WASHINGTON--()--A study released today by the Department of Justice’s Bureau of Justice Statistics (BJS) estimates that at least 88,500 adults held in U.S. prisons and jails were sexually abused at their current facility in the past year.
“Sexual abuse in detention is a stain on our society”
Today’s BJS report, “Sexual Victimization in Prisons and Jails Reported by Inmates, 2008-09,” is based on a nationwide survey of inmates in federal and state prisons and in county jails. According to the BJS, 4.4 percent of prison inmates and 3.1 percent of jail inmates reported having experienced one or more incidents of sexual victimization by other inmates and/or staff at their current facility in the preceding 12 months. While some suffered a single assault, others were raped repeatedly: on average, victims were abused three to five times over the course of the year. The survey did not include minors held in these facilities, but in a similar BJS report released in January 2010, more than 12 percent of youth in juvenile detention reported sexual abuse, or one in eight.
The BJS surveys are snapshots, reaching only inmates present at a prison or jail on a particular day. The annual number of admissions to county jails is many times higher than the average daily jail population, meaning that only a fraction of detainees were surveyed. “Together with what we know about prevalence in juvenile facilities, this means that the true number of people sexually abused in detention every year is much higher than 88,500,” explained Lovisa Stannow, Executive Director of Just Detention International.
Inmates with a history of sexual abuse and those who identify as gay or transgender were most commonly targeted for victimization. While the reported rate of inmate-on-inmate abuse among female inmates was more than twice as high as that reported by male inmates, staff sexual misconduct was more prevalent in men’s than in women’s facilities. Strikingly, the new BJS study confirms again that men and women in both prisons and jails were more likely to be abused by corrections staff than by other inmates. Staff perpetrators were predominantly of the opposite sex from the victim.
As mandated by the Prison Rape Elimination Act (PREA) of 2003, which called for the BJS inmate surveys, today’s report identified facilities with the highest and the lowest rates of sexual abuse. The Fluvanna Correctional Center, a women’s prison in Virginia, was the only facility to rank among those with the highest rates of both inmate-on-inmate abuse and staff sexual misconduct. Three of the five male prisons with the highest rates of inmate-on-inmate abuse were run by the Texas Department of Criminal Justice, while the four jails with the worst rates were in Orleans Parish (LA), Madison County (AL), Miami-Dade (FL), and Houston County (AL). Facilities run by the New York State Department of Correctional Services had the highest rates of staff sexual abuse for both men’s and women’s prisons. The list of jails with high rates of staff sexual misconduct was topped by Caroline County Jail in Maryland, Eastern Shore Regional Jail in Virginia, and Clallam County Correctional Facility in Washington.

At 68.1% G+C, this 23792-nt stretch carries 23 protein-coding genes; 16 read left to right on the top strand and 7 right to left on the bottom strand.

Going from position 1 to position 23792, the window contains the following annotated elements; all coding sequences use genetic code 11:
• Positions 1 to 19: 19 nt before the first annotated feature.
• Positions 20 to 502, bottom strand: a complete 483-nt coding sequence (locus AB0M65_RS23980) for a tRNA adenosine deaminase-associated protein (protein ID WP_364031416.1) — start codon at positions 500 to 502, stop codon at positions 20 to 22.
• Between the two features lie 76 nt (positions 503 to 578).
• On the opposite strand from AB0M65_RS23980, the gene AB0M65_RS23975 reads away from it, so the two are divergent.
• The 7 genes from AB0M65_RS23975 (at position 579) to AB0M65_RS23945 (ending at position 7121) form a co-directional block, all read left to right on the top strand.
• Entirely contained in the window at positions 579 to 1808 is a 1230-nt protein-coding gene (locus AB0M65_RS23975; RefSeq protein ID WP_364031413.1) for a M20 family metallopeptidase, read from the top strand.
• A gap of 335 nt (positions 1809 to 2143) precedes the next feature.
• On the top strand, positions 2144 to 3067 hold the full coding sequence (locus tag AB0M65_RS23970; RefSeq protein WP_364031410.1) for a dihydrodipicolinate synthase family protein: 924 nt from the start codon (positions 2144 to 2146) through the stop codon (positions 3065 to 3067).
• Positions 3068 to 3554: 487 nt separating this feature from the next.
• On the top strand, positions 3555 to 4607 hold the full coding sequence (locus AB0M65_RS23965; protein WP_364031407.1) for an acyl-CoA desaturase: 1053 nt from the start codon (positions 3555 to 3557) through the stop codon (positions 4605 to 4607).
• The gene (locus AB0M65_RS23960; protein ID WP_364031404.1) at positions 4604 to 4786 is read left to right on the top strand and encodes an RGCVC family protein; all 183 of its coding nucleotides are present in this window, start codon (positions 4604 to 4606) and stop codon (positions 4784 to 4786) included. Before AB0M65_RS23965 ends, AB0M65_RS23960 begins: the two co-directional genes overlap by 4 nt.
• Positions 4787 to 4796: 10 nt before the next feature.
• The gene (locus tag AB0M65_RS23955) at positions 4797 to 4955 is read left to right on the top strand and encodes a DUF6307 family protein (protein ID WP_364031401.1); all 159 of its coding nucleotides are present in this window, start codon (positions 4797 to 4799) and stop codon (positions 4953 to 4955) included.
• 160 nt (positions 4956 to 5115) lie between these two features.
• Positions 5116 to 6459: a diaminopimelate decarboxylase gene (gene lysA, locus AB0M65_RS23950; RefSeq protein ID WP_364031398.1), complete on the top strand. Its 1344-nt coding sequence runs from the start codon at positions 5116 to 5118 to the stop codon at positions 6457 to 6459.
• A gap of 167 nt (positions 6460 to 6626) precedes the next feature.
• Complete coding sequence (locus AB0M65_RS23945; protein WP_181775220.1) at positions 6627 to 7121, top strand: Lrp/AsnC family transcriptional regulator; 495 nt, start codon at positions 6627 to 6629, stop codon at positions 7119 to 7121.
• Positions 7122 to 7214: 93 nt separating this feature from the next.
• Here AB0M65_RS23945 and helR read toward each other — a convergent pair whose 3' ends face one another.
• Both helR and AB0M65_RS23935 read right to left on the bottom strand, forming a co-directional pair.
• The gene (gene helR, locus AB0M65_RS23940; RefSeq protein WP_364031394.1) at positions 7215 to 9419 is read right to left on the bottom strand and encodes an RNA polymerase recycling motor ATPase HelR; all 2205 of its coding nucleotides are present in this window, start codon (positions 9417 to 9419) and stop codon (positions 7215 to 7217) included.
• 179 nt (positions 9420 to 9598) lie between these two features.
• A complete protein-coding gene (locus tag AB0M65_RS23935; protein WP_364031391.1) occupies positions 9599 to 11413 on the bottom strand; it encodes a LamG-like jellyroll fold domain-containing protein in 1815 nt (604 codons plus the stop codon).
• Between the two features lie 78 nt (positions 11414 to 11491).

“Not surprisingly, some agencies fared consistently worse than others,” said Stannow. “Today’s data show clearly that departments of corrections lacking committed leadership, strong policies, and sound practices run prisons and jails where sexual abuse flourishes.”
For the past 14 months, the Justice Department has been reviewing proposed national standards aimed at eliminating sexual violence in detention, which were also mandated by PREA. These standards include limitations on cross-gender supervision. They also call for staff training and inmate education, the provision of medical and mental health treatment to sexual abuse victims, and regular independent, external audits to hold agencies accountable for failures to keep inmates safe from abuse. By law, Attorney General Eric Holder had until June 23, 2010 to ratify binding standards, but he missed this deadline and no new date has been set. Once the Attorney General issues final standards, they will be immediately binding on federal facilities. States and localities will have one year to get into compliance or risk losing five percent of their corrections-related federal funding.
“Sexual abuse in detention is a stain on our society,” said Stannow. “Every day that the Attorney General doesn’t finalize the national standards is another day of anguish among prisoner rape survivors, of preventable safety breaches in prisons and jails, and of significant spending of taxpayers’ money on medical treatment, investigations, and litigation that could have been avoided.”
Just Detention International is a human rights organization that seeks to end sexual violence in all forms of detention.
Please click here to read about the 40 survivors of prisoner rape who wrote to JDI last week: http://www.justdetention.org/en/pressreleases/2010/082510.aspx.
Please click here for the Bureau of Justice Statistics website: http://bjs.ojp.usdoj.gov/.